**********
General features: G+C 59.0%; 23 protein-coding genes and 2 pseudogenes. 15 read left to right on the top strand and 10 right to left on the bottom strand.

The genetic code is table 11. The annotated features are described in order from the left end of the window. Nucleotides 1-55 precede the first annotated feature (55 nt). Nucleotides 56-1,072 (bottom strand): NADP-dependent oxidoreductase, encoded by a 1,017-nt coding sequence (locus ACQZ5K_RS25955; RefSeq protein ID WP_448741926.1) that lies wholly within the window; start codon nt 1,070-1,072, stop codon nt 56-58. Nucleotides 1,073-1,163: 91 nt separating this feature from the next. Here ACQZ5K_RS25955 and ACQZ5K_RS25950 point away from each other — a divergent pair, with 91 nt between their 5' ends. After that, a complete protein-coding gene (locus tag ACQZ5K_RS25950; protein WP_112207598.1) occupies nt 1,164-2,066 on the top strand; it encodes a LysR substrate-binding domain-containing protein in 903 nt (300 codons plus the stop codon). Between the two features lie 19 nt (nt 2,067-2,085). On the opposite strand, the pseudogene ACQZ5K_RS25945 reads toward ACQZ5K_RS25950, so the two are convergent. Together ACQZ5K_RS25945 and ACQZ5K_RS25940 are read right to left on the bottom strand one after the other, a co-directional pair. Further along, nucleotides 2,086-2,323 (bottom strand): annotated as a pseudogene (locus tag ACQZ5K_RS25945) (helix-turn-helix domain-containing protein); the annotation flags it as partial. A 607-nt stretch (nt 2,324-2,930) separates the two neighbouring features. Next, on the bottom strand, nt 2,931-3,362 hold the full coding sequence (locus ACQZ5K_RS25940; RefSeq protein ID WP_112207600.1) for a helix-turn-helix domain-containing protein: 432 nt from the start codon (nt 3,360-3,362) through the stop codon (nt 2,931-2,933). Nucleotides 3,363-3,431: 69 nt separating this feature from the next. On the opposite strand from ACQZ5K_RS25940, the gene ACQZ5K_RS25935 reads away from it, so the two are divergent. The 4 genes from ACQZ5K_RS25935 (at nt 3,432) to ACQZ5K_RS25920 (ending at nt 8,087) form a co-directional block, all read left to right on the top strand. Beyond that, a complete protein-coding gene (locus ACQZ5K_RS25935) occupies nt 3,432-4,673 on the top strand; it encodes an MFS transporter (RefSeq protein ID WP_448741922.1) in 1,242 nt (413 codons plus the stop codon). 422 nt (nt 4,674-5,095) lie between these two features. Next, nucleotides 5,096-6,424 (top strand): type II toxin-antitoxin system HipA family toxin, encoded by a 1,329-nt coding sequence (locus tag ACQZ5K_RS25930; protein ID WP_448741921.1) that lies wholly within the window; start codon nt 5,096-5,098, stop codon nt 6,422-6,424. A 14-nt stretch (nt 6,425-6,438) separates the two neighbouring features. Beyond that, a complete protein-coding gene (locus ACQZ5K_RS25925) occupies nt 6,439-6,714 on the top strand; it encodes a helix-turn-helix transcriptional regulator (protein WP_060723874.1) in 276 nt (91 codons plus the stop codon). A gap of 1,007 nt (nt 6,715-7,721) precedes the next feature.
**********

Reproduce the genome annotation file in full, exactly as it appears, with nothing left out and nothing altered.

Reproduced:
General features: G+C 59.0%; 23 protein-coding genes and 2 pseudogenes. 15 read left to right on the top strand and 10 right to left on the bottom strand.

The genetic code is table 11. The annotated features are described in order from the left end of the window. Nucleotides 1-55 precede the first annotated feature (55 nt). Nucleotides 56-1,072 (bottom strand): NADP-dependent oxidoreductase, encoded by a 1,017-nt coding sequence (locus ACQZ5K_RS25955; RefSeq protein ID WP_448741926.1) that lies wholly within the window; start codon nt 1,070-1,072, stop codon nt 56-58. Nucleotides 1,073-1,163: 91 nt separating this feature from the next. Here ACQZ5K_RS25955 and ACQZ5K_RS25950 point away from each other — a divergent pair, with 91 nt between their 5' ends. After that, a complete protein-coding gene (locus tag ACQZ5K_RS25950; protein WP_112207598.1) occupies nt 1,164-2,066 on the top strand; it encodes a LysR substrate-binding domain-containing protein in 903 nt (300 codons plus the stop codon). Between the two features lie 19 nt (nt 2,067-2,085). On the opposite strand, the pseudogene ACQZ5K_RS25945 reads toward ACQZ5K_RS25950, so the two are convergent. Together ACQZ5K_RS25945 and ACQZ5K_RS25940 are read right to left on the bottom strand one after the other, a co-directional pair. Further along, nucleotides 2,086-2,323 (bottom strand): annotated as a pseudogene (locus tag ACQZ5K_RS25945) (helix-turn-helix domain-containing protein); the annotation flags it as partial. A 607-nt stretch (nt 2,324-2,930) separates the two neighbouring features. Next, on the bottom strand, nt 2,931-3,362 hold the full coding sequence (locus ACQZ5K_RS25940; RefSeq protein ID WP_112207600.1) for a helix-turn-helix domain-containing protein: 432 nt from the start codon (nt 3,360-3,362) through the stop codon (nt 2,931-2,933). Nucleotides 3,363-3,431: 69 nt separating this feature from the next. On the opposite strand from ACQZ5K_RS25940, the gene ACQZ5K_RS25935 reads away from it, so the two are divergent. The 4 genes from ACQZ5K_RS25935 (at nt 3,432) to ACQZ5K_RS25920 (ending at nt 8,087) form a co-directional block, all read left to right on the top strand. Beyond that, a complete protein-coding gene (locus ACQZ5K_RS25935) occupies nt 3,432-4,673 on the top strand; it encodes an MFS transporter (RefSeq protein ID WP_448741922.1) in 1,242 nt (413 codons plus the stop codon). 422 nt (nt 4,674-5,095) lie between these two features. Next, nucleotides 5,096-6,424 (top strand): type II toxin-antitoxin system HipA family toxin, encoded by a 1,329-nt coding sequence (locus tag ACQZ5K_RS25930; protein ID WP_448741921.1) that lies wholly within the window; start codon nt 5,096-5,098, stop codon nt 6,422-6,424. A 14-nt stretch (nt 6,425-6,438) separates the two neighbouring features. Beyond that, a complete protein-coding gene (locus ACQZ5K_RS25925) occupies nt 6,439-6,714 on the top strand; it encodes a helix-turn-helix transcriptional regulator (protein WP_060723874.1) in 276 nt (91 codons plus the stop codon). A gap of 1,007 nt (nt 6,715-7,721) precedes the next feature.